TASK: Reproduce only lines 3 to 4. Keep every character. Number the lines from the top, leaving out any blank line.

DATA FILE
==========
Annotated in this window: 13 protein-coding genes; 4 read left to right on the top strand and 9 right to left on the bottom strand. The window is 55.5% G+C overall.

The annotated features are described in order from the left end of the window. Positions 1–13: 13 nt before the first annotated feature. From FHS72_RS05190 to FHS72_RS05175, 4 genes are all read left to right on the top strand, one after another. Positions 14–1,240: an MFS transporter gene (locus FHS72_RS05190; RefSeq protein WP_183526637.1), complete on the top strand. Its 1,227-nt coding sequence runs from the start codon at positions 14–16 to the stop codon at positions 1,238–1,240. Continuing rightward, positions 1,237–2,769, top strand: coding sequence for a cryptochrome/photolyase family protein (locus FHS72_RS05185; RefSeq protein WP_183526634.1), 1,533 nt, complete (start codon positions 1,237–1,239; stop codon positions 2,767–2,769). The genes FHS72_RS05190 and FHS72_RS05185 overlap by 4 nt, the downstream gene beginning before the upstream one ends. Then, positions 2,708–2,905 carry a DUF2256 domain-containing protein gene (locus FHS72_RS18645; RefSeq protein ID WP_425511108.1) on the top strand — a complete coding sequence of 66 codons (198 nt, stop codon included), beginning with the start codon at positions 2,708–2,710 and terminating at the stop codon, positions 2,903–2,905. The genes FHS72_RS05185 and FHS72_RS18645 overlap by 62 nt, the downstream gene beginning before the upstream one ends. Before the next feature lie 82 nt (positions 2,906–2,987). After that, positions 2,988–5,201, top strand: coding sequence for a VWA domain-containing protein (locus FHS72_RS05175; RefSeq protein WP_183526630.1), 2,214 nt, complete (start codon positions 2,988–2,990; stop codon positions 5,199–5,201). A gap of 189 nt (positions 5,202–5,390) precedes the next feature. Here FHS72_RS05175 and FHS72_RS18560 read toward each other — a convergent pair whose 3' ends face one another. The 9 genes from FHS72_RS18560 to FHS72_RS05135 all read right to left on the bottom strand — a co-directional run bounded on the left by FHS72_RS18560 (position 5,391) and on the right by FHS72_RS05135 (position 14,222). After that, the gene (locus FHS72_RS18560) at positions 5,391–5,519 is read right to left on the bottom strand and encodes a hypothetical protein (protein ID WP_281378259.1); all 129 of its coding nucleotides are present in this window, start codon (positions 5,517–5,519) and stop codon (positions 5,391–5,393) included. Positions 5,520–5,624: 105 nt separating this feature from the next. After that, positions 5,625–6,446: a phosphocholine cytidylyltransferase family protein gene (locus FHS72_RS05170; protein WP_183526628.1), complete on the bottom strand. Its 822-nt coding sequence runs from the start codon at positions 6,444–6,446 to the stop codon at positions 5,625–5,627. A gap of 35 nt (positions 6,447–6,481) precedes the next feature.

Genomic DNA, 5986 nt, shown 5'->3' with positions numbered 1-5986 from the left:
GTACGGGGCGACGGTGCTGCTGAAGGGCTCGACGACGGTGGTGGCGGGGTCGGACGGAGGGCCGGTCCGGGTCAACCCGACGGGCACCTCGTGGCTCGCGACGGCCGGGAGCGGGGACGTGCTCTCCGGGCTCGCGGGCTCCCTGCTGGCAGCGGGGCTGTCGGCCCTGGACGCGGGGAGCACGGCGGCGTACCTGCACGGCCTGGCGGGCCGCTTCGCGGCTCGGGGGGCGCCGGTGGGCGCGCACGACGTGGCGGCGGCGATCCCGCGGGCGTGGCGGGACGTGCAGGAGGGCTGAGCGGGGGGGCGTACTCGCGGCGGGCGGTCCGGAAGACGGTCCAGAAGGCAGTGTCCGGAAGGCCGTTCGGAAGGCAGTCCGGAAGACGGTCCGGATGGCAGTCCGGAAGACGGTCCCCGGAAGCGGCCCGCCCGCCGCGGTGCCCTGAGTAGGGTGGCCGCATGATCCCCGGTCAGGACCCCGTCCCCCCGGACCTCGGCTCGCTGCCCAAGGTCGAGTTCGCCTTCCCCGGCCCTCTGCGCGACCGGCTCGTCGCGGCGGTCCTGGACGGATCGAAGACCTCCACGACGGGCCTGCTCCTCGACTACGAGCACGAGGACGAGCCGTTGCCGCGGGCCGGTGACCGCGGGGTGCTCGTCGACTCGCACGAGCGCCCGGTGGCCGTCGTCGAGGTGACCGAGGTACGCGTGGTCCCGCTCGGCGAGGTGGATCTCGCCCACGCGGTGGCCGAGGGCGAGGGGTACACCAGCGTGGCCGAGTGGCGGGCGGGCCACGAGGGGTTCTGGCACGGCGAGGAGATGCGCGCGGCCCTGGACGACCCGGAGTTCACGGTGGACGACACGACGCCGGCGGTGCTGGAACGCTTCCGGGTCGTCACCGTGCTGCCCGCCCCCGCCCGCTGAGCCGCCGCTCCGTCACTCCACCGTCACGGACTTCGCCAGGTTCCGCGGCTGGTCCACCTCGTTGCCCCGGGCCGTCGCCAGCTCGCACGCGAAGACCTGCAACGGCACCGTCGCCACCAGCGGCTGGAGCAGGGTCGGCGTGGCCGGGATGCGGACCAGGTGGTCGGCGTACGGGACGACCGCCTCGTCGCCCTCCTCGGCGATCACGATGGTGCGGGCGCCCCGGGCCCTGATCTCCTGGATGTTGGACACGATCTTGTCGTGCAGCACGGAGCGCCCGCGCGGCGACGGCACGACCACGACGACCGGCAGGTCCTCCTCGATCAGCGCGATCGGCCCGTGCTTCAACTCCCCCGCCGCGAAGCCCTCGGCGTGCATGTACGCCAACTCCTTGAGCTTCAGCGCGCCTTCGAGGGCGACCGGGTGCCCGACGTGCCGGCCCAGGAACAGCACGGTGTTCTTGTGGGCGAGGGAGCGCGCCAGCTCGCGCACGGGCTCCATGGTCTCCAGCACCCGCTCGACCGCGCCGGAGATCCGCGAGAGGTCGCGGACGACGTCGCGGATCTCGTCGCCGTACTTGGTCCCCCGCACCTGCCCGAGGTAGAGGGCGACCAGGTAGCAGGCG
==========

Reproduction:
Genomic DNA, 5986 nt, shown 5'->3' with positions numbered 1-5986 from the left:
GTACGGGGCGACGGTGCTGCTGAAGGGCTCGACGACGGTGGTGGCGGGGTCGGACGGAGGGCCGGTCCGGGTCAACCCGACGGGCACCTCGTGGCTCGCGACGGCCGGGAGCGGGGACGTGCTCTCCGGGCTCGCGGGCTCCCTGCTGGCAGCGGGGCTGTCGGCCCTGGACGCGGGGAGCACGGCGGCGTACCTGCACGGCCTGGCGGGCCGCTTCGCGGCTCGGGGGGCGCCGGTGGGCGCGCACGACGTGGCGGCGGCGATCCCGCGGGCGTGGCGGGACGTGCAGGAGGGCTGAGCGGGGGGGCGTACTCGCGGCGGGCGGTCCGGAAGACGGTCCAGAAGGCAGTGTCCGGAAGGCCGTTCGGAAGGCAGTCCGGAAGACGGTCCGGATGGCAGTCCGGAAGACGGTCCCCGGAAGCGGCCCGCCCGCCGCGGTGCCCTGAGTAGGGTGGCCGCATGATCCCCGGTCAGGACCCCGTCCCCCCGGACCTCGGCTCGCTGCCCAAGGTCGAGTTCGCCTTCCCCGGCCCTCTGCGCGACCGGCTCGTCGCGGCGGTCCTGGACGGATCGAAGACCTCCACGACGGGCCTGCTCCTCGACTACGAGCACGAGGACGAGCCGTTGCCGCGGGCCGGTGACCGCGGGGTGCTCGTCGACTCGCACGAGCGCCCGGTGGCCGTCGTCGAGGTGACCGAGGTACGCGTGGTCCCGCTCGGCGAGGTGGATCTCGCCCACGCGGTGGCCGAGGGCGAGGGGTACACCAGCGTGGCCGAGTGGCGGGCGGGCCACGAGGGGTTCTGGCACGGCGAGGAGATGCGCGCGGCCCTGGACGACCCGGAGTTCACGGTGGACGACACGACGCCGGCGGTGCTGGAACGCTTCCGGGTCGTCACCGTGCTGCCCGCCCCCGCCCGCTGAGCCGCCGCTCCGTCACTCCACCGTCACGGACTTCGCCAGGTTCCGCGGCTGGTCCACCTCGTTGCCCCGGGCCGTCGCCAGCTCGCACGCGAAGACCTGCAACGGCACCGTCGCCACCAGCGGCTGGAGCAGGGTCGGCGTGGCCGGGATGCGGACCAGGTGGTCGGCGTACGGGACGACCGCCTCGTCGCCCTCCTCGGCGATCACGATGGTGCGGGCGCCCCGGGCCCTGATCTCCTGGATGTTGGACACGATCTTGTCGTGCAGCACGGAGCGCCCGCGCGGCGACGGCACGACCACGACGACCGGCAGGTCCTCCTCGATCAGCGCGATCGGCCCGTGCTTCAACTCCCCCGCCGCGAAGCCCTCGGCGTGCATGTACGCCAACTCCTTGAGCTTCAGCGCGCCTTCGAGGGCGACCGGGTGCCCGACGTGCCGGCCCAGGAACAGCACGGTGTTCTTGTGGGCGAGGGAGCGCGCCAGCTCGCGCACGGGCTCCATGGTCTCCAGCACCCGCTCGACCGCGCCGGAGATCCGCGAGAGGTCGCGGACGACGTCGCGGATCTCGTCGCCGTACTTGGTCCCCCGCACCTGCCCGAGGTAGAGGGCGACCAGGTAGCAGGCG